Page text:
On the drive down, my brain provided me with reasons not to take part.  "It's more important that I finish the Isle of Wight.  Running is meant to be fun, what's fun about running through mud and rain for hours?  You've had a hard week, you could just have a nice lazy day in bed and then go and do Isle of Wight.  This is going to be really grim, are you sure you've done enough training?  You've not done hills for ages.  There's a weather warning for floods you know".... and on and on and on.  I told Ian he just had to get me to the start line in my kit no matter what, and I would take care of the rest.

The next morning I felt quite a bit more cheerful, though annoyingly my legs felt slightly sore from overdoing the squats at Project Awesome - oops.  My mum sent me a message that made it sound like I was going to a funeral rather than enjoying my hobby:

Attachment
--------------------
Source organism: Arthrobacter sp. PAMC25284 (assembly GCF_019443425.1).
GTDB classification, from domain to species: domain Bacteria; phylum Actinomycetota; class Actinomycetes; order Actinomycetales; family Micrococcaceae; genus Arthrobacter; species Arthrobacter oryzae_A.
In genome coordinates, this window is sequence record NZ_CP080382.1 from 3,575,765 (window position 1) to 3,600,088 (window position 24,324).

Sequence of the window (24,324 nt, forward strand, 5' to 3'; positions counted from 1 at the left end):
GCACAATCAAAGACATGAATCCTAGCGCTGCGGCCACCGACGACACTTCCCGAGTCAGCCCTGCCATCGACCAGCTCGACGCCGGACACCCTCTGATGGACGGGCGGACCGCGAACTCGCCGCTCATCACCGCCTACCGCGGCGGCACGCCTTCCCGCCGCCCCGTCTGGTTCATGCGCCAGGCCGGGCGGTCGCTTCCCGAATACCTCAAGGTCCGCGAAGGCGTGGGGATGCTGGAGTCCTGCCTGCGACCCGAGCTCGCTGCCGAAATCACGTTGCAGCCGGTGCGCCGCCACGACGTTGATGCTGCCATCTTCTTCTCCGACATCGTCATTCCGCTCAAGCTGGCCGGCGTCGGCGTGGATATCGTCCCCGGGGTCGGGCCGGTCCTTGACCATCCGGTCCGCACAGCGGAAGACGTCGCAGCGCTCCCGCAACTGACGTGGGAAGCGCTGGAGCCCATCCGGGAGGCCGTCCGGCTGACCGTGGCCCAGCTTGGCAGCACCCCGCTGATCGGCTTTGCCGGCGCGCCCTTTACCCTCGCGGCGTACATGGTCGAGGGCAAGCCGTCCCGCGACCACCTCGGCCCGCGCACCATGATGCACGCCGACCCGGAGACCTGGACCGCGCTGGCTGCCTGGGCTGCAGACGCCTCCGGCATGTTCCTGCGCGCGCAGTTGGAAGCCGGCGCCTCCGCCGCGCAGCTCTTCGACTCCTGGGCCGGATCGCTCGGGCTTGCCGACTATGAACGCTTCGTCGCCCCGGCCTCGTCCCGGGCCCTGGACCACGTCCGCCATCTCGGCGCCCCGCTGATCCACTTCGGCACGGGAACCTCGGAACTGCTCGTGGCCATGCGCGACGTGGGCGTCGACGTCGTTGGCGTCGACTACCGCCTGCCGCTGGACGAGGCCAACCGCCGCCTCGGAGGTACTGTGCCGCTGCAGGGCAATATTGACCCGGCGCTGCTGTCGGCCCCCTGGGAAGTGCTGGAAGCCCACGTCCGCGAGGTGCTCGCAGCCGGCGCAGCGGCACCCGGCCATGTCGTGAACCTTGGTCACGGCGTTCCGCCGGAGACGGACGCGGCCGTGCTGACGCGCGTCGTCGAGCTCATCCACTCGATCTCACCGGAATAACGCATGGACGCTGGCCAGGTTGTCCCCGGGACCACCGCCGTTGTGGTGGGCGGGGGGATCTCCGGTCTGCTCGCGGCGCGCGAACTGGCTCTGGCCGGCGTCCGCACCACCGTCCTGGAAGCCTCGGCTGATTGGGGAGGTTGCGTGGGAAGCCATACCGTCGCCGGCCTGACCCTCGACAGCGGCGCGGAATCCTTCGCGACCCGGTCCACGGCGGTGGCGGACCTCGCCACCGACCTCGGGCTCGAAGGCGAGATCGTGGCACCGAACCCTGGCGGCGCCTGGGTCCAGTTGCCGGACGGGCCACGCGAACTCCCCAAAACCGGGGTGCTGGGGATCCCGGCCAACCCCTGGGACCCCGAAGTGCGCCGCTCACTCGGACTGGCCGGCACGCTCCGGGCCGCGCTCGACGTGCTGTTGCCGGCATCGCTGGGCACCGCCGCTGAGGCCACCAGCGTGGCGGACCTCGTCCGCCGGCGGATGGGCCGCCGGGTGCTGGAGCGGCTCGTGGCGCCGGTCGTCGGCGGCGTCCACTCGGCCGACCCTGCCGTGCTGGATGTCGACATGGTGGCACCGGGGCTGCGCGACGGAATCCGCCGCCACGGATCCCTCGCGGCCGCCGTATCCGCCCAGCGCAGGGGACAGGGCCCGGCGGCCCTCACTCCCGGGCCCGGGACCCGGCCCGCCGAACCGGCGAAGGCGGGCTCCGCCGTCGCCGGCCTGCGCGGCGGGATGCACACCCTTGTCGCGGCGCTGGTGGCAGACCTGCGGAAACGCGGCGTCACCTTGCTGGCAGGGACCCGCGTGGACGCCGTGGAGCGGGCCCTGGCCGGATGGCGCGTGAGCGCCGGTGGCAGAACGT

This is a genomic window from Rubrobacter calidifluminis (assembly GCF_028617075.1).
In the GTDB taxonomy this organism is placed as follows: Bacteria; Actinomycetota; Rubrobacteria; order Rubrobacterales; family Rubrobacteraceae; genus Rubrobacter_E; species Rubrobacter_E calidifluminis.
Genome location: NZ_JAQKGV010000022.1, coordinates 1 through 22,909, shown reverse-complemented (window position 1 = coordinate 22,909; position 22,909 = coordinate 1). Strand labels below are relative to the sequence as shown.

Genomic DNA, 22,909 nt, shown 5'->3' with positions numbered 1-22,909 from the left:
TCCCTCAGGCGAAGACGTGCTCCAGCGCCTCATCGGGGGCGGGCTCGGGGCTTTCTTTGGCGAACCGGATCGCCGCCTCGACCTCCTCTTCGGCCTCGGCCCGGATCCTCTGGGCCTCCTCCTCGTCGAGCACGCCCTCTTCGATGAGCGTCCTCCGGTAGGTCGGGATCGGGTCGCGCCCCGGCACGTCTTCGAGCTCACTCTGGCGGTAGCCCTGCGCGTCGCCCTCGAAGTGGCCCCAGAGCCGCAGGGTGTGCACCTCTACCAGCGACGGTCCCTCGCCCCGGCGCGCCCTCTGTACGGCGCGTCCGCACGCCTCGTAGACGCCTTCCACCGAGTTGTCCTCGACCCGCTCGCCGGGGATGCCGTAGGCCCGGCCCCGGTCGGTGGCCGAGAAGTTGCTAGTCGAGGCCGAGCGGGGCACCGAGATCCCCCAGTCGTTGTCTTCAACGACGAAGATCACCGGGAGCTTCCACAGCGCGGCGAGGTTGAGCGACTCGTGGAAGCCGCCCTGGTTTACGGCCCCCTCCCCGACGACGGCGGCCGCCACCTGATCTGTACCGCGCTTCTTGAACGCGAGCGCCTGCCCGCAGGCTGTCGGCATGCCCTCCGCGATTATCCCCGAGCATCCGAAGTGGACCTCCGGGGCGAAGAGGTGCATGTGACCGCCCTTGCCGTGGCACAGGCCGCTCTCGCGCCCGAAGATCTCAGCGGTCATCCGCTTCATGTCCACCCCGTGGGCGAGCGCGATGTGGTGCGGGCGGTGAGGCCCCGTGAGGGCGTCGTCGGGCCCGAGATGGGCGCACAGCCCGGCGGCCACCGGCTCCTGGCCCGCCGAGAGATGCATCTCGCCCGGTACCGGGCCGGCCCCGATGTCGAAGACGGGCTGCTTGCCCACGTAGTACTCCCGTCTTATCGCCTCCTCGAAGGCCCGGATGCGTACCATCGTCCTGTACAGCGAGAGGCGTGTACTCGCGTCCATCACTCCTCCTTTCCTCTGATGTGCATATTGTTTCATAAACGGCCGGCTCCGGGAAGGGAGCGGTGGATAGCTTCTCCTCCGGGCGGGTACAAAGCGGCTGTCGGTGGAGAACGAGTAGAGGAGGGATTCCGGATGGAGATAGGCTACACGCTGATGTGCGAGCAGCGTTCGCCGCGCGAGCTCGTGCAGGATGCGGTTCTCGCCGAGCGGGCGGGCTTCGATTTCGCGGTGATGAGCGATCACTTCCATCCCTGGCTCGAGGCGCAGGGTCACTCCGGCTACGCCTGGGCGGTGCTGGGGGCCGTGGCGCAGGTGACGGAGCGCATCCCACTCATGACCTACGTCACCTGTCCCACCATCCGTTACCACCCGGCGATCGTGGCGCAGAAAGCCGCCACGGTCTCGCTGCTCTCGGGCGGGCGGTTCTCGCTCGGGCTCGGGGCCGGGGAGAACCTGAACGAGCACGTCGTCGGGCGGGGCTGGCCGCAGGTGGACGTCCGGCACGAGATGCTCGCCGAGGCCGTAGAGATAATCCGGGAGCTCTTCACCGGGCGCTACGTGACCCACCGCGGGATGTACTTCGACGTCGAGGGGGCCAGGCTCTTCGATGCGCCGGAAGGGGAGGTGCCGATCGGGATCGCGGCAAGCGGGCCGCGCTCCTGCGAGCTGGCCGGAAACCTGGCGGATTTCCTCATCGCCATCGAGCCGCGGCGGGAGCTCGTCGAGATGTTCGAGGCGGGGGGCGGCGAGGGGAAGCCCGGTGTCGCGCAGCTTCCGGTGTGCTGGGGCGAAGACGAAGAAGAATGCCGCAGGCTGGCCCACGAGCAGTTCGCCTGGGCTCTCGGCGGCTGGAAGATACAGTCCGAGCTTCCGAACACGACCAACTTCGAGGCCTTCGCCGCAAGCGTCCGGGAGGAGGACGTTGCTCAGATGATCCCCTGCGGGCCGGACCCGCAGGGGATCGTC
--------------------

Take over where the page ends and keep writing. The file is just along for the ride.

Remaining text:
After a slightly stressful attempt to drive down a single track lane to find the place, we arrived at the start.  To my surprise it wasn't actually currently raining (though it had rained all yesterday and overnight) but was just really misty instead.  That tiny light in the photo is the huge bright light outside race registration, shown in the next pic, which was only about 100m away.


Registration was in a tent, everyone had to put a mask on to go in and collect their number and a race wristband.  You also had to put a mask on at all the aid stations.   There was a staggered start spread over 45 minutes.

This was the queue to start, with runners setting off every 20 seconds to aid social distancing.  I was having Garmin problems as the start and finish were right on top of each other so it kept completing the course before I even began!  I started at around 8:30am as I was mindful we were booked on the Isle of Wight ferry at 7:30pm so it would be helpful if I could finish in less than 7 hours. 
Ian took this slightly eerie pic of me setting off alone into the mist: